Focusing on A.D.D
Looking for a New Drug
Understanding what causes ADD is child's play compared with knowing how to treat it. There is no cure, so learning how to control the condition is the focus of treatment. And when it comes to ADD treatment, medication has long been accepted as the best medicine.
Stimulant drug use for hyperactivity dates to 1937, when Charles Bradley, M.D., discovered the therapeutic effects of the amphetamine Benzedrine on behaviorally disturbed children. In 1948, Dexedrine was introduced and shown to be just as effective, without such high dosages. This was followed by Ritalin in 1954. Ritalin had fewer side effects and, since it's not an amphetamine, less potential for abuse. It soon became the best-known and most prescribed psychoactive drug for ADD children—as well as the most scrutinized: By now hundreds of studies have backed its safety and effectiveness.
But nowadays, Ritalin has taken a back seat to generic versions of methylphenidate—Ritalin's active ingredient—and ADDerall. A "cocktail" drug of amphetamines, ADDerall offers greater dosage flexibility, works more gradually and on a broad spectrum of symptoms, and eliminates the peaks and valleys of methylphenidate.
Still, these drugs are what continue to make ADD treatment controversial. The greatest fallouts with any stimulant medication are lifelong dependency and possible side effects from such long-term use. General use of ADD drugs can trigger some immediate reactions, such as loss of appetite, insomnia, weight loss, delayed puberty, irritability, and the unmasking of latent tics.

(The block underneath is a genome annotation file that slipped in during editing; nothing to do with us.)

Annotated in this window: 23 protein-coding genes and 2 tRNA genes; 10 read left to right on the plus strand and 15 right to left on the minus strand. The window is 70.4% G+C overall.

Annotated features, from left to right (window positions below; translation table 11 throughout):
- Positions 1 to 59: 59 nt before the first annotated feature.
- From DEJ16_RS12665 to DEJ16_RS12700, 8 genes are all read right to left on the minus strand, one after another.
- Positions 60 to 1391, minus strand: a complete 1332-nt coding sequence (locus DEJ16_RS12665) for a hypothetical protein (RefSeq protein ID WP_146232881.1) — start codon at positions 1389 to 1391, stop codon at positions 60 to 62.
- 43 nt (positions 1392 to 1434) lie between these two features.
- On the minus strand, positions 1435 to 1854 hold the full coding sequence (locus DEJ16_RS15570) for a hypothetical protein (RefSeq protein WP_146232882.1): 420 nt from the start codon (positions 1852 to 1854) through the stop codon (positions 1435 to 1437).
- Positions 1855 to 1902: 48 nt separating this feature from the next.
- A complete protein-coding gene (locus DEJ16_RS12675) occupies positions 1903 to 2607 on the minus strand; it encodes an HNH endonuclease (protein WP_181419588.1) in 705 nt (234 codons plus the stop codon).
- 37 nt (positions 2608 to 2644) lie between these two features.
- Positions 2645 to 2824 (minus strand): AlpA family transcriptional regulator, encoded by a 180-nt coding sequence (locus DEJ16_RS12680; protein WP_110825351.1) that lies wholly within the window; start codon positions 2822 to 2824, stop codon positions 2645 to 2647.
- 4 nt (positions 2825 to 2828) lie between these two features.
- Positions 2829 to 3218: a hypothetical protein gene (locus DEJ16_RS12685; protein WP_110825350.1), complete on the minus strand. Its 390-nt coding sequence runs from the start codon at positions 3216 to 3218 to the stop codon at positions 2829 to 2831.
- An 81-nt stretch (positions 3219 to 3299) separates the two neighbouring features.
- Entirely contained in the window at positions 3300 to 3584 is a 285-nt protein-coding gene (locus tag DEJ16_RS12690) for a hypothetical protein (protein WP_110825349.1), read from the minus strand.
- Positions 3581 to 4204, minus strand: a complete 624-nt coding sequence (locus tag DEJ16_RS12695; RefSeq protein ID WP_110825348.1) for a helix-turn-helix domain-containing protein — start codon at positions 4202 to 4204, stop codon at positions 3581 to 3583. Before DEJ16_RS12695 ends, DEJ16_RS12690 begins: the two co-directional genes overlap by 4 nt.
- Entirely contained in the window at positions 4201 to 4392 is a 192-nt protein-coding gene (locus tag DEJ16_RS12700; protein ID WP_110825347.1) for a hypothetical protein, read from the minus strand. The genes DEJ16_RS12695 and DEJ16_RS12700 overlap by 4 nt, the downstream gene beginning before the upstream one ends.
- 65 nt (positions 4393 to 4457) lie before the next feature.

Yet these symptoms are said to be manageable with dosage modifications or by discontinuing the use of medication. And although several studies have shown most side effects are mild and short-term, many researchers add that there are insufficient long-term studies to confirm the safety of these drugs over an extended period.
Then there is the ongoing debate regarding the effectiveness of ADD medication beyond a certain time frame. Enid Haller, Ph.D., a specialist in ADD and director of Behavioral Arts in New York City, considers psychopharmaceuticals a short-term intervention at best. "These drugs stop working after six months to a year, and you have to switch medications or change the dosage," she says. "Unless the individual with ADD learns to compensate for their deficiencies and exploit their mental strengths, medication alone won't help in the long term."
Today, more health-care professionals recommend a multidisciplinary, multimodal approach to the treatment of ADD, which includes medication but also therapy and dietary changes as well as a host of mind-body approaches, such as biofeedback, neurofeedback, and yoga. These treatments work to help ADD sufferers learn how to control their symptoms and relieve both emotional and physical stress. But as is the case with most complementary treatments, lack of scientific evidence keeps them from being more accepted and widely used. They tend to get stuck in a gray area: Either they have strong testimonials but no clinical trials to support them, or they have encouraging preliminary research to back their claims but no follow-up studies.